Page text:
The curmudgeonly cop was Colin Dexter's most famous creation and his best-selling novels were turned into British television's best detective series.
John Thaw played the opera and real ale-loving bachelor on the small screen until Morse collapsed with a fatal heart attack in an Oxford college quadrangle.
That was more than eight years ago but the series remains in a state of perpetual repeat on digital television, the DVDs still sell and an Inspector Morse Society thrives.
The author kept the audience smiling with remarks like: "My only claim to fame is making Oxford the murder capital city of England."
In only 33 episodes there were 91 violent deaths.
Mr Dexter explained that the inspector he created on paper was modified for the small screen, reading a page about Morse's successful sexual adventures to illustrate the point.
On television every attempt to woo women ends in sad failure.
But most of Mr Dexter's delightful and enlightening talk was devoted to classic English novels and poetry.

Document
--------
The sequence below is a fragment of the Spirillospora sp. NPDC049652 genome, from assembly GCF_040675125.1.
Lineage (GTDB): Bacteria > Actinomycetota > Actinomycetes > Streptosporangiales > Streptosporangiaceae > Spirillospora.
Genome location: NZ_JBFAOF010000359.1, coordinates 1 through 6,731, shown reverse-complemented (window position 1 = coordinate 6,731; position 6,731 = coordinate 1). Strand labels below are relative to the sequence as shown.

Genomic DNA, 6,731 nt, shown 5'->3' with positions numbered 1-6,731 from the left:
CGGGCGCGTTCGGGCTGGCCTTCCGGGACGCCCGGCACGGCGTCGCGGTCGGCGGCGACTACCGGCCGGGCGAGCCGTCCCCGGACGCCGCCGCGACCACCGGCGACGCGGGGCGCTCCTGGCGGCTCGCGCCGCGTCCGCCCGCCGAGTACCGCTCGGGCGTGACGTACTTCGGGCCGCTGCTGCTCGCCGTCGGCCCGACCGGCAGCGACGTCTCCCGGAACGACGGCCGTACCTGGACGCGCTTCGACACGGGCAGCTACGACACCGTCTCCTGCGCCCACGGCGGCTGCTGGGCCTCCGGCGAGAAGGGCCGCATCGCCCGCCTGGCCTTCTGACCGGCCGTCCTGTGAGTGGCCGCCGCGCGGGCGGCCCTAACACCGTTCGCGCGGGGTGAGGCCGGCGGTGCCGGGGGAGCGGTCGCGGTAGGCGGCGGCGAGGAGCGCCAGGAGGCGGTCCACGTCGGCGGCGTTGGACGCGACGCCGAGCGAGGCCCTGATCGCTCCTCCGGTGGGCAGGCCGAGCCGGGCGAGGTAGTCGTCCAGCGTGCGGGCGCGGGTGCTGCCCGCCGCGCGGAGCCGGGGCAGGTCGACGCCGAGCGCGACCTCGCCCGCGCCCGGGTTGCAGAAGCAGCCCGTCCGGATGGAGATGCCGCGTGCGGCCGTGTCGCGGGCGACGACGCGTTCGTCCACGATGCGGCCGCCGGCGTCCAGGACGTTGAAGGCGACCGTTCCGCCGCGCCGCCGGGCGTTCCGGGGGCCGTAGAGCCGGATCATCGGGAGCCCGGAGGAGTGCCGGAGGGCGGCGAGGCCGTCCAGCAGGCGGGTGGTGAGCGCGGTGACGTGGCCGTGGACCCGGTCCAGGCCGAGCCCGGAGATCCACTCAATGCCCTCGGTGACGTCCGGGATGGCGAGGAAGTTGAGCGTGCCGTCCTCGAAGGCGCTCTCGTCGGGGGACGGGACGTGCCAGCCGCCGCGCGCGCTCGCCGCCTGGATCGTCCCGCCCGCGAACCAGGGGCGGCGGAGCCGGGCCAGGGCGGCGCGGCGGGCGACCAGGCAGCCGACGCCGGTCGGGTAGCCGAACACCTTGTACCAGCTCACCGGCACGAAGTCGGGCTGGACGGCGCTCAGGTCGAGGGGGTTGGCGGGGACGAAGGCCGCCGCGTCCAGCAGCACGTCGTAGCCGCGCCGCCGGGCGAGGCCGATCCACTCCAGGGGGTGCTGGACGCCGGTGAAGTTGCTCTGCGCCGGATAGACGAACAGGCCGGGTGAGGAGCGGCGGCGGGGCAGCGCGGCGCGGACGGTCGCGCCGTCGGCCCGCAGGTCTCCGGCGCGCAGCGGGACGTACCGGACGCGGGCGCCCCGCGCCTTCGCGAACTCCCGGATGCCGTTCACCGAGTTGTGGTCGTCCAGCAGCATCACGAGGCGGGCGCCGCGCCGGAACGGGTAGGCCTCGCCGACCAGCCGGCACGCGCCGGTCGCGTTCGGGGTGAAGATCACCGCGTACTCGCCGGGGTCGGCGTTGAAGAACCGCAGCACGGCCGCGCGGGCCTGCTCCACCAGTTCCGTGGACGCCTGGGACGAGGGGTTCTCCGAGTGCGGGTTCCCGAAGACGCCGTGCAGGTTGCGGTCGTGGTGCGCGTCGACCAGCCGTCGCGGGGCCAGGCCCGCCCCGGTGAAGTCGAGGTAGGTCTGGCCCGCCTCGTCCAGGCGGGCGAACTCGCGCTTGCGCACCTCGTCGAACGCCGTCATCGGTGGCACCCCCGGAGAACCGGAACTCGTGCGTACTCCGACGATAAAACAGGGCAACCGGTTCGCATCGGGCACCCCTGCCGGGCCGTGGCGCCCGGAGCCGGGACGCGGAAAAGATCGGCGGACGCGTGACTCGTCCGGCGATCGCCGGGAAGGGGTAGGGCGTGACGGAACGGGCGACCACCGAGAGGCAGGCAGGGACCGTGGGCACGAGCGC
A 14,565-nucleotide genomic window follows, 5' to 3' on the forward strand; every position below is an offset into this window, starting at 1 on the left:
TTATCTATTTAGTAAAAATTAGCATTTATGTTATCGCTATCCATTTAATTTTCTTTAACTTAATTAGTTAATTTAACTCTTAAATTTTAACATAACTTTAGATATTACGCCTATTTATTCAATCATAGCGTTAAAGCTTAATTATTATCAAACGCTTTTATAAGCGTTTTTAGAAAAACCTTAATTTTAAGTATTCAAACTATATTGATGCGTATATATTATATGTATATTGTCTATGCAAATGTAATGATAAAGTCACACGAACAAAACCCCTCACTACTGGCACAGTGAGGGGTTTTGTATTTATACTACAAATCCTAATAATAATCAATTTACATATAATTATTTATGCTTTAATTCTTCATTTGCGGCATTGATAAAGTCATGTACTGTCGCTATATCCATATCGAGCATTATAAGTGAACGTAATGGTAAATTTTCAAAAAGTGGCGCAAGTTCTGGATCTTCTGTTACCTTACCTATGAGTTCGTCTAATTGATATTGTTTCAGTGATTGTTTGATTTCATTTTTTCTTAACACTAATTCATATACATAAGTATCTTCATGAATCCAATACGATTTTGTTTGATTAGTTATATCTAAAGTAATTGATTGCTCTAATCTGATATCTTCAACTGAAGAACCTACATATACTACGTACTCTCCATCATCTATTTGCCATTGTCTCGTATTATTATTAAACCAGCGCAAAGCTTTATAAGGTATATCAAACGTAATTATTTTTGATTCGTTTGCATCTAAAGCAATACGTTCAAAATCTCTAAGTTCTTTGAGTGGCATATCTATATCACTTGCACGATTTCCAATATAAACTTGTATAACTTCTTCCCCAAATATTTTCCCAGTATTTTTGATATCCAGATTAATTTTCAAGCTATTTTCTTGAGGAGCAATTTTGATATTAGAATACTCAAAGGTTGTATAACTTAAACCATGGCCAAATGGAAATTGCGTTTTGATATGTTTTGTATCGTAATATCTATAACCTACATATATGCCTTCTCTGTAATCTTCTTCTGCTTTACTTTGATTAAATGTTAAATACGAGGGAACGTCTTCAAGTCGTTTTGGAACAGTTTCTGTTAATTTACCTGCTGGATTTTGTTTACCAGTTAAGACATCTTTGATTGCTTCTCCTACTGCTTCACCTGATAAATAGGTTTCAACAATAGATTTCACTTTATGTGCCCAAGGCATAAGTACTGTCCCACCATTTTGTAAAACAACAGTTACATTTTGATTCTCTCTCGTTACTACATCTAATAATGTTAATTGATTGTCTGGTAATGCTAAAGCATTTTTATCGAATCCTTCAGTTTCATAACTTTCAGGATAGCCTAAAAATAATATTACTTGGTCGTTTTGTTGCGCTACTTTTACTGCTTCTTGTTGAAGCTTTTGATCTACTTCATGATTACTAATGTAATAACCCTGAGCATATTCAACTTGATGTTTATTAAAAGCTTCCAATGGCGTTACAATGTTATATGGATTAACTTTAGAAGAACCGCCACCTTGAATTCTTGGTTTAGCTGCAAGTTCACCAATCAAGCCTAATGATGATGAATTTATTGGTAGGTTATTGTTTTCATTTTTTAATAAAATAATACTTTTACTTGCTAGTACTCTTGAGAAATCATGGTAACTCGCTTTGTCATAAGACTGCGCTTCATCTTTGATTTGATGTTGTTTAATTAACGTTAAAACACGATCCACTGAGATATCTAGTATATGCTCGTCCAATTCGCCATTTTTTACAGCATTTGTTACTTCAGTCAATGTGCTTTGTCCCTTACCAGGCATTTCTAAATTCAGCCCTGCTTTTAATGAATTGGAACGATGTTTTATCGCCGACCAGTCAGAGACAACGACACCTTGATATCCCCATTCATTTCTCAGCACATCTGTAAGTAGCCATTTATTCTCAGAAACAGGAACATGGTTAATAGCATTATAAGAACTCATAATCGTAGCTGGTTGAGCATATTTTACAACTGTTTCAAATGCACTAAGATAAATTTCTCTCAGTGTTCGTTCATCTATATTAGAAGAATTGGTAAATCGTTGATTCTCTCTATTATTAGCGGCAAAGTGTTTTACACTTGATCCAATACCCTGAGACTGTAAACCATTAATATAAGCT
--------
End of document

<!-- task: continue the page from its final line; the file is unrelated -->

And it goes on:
His love for the subject was displayed with charm, wit and the timing of a natural storyteller.
Assistance came from the veteran actor Gabriel Woolf, who read extracts with controlled passion from Gray's Elegy, Jane Eyre by Charlotte Bronte, AE Housman's A Shropshire Lad and Bleak House by Charles Dickens.
Mr Dexter described the latter as "our greatest novelist and this his greatest book".
In answer to questions from the audience Mr Dexter explained: "My inspiration for writing the Inspector Morse novels was a pint of Glenfiddick malt whisky a day."
Sadly, he recounted how his drinking and smoking days were over, following doctor's advice.
The size of the audience was disappointing for such an entertaining evening but did include Alastair Reed, who directed two of the television Morse films and lives near Taunton.
By Philip Welch